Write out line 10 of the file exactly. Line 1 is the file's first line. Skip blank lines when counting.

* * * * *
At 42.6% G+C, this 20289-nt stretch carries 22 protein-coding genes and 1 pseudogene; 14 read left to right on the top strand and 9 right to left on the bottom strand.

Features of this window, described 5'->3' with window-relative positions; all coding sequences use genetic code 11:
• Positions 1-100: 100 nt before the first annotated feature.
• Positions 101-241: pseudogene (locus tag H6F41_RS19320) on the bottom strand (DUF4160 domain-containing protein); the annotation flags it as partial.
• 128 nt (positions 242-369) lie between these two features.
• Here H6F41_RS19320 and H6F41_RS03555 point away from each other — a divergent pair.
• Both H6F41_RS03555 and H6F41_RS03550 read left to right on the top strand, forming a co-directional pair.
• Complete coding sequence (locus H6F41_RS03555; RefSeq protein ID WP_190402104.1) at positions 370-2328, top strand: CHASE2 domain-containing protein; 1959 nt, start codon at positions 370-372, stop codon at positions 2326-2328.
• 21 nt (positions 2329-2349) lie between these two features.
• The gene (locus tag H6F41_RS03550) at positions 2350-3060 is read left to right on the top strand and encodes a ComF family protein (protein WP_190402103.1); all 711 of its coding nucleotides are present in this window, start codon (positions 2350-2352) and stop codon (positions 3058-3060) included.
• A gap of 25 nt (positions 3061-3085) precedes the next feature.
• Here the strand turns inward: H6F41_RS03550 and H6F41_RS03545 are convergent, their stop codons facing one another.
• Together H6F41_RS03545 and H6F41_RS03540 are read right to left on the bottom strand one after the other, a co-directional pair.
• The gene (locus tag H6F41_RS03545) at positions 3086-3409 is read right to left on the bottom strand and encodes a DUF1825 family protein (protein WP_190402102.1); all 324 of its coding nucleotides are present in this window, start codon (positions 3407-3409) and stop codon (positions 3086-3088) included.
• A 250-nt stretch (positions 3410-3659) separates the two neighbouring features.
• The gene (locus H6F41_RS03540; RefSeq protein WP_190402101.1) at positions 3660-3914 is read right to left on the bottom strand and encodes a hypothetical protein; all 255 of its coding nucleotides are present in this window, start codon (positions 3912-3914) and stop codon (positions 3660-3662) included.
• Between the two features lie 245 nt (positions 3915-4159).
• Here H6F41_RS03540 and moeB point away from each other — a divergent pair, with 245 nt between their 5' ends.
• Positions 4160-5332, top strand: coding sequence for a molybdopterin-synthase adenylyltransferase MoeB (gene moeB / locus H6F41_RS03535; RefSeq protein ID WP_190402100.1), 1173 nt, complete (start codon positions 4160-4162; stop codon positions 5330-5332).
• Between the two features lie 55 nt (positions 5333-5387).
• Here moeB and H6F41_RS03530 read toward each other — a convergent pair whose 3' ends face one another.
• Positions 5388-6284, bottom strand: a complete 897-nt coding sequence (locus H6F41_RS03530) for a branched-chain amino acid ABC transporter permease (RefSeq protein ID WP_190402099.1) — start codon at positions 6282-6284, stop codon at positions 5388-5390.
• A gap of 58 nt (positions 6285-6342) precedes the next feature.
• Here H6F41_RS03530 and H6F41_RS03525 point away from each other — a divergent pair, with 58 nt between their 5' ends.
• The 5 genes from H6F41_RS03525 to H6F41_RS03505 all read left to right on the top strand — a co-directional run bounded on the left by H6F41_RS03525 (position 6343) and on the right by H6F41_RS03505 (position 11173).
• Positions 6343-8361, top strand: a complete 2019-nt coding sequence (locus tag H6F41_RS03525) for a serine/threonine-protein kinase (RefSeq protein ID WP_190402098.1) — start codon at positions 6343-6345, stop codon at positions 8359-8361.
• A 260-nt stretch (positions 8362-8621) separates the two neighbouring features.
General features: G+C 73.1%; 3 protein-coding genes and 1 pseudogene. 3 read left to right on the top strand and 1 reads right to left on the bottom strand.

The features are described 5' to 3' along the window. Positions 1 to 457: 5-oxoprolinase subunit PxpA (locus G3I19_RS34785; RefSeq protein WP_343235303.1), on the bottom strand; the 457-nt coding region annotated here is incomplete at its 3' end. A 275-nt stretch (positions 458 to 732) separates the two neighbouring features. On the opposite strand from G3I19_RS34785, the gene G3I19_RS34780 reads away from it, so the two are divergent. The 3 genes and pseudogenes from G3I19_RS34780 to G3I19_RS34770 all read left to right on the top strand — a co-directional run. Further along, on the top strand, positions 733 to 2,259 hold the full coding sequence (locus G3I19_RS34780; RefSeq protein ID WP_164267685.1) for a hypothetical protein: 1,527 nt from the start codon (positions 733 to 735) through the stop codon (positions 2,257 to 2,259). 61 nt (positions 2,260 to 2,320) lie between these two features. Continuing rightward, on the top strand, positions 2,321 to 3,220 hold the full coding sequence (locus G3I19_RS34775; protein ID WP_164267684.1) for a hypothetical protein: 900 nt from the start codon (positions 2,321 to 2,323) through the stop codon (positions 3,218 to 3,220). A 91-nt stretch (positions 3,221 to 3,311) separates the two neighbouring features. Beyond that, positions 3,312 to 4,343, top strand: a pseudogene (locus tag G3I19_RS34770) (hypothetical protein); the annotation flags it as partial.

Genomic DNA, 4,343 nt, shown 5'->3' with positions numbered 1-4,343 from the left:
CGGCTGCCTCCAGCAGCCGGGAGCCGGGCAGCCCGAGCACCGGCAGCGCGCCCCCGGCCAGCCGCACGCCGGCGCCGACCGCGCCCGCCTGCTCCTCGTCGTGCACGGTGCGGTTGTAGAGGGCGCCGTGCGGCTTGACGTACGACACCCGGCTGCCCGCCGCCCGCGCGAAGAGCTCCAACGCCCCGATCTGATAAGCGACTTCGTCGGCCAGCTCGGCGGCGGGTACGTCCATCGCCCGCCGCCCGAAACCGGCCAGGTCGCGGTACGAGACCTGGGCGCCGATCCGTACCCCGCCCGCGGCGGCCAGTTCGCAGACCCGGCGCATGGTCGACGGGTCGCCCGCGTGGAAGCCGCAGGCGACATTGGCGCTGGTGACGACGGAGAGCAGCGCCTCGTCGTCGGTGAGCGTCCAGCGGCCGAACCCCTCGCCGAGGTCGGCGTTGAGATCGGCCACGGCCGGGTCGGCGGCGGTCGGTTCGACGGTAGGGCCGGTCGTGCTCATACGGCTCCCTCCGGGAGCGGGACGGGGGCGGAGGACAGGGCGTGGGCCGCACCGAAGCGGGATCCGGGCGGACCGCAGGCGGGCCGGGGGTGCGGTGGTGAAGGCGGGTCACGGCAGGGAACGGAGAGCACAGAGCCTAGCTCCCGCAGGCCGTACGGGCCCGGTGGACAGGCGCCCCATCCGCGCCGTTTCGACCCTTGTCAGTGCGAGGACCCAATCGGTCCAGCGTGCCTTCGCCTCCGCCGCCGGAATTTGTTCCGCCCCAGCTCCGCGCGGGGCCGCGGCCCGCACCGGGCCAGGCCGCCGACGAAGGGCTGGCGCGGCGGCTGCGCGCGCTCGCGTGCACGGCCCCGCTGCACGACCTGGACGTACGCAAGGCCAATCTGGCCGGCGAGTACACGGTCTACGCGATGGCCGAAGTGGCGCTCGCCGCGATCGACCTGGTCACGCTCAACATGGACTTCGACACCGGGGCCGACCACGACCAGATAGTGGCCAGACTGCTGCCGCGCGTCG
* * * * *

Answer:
• The gene (locus tag H6F41_RS03550) at positions 2350-3060 is read left to right on the top strand and encodes a ComF family protein (protein WP_190402103.1); all 711 of its coding nucleotides are present in this window, start codon (positions 2350-2352) and stop codon (positions 3058-3060) included.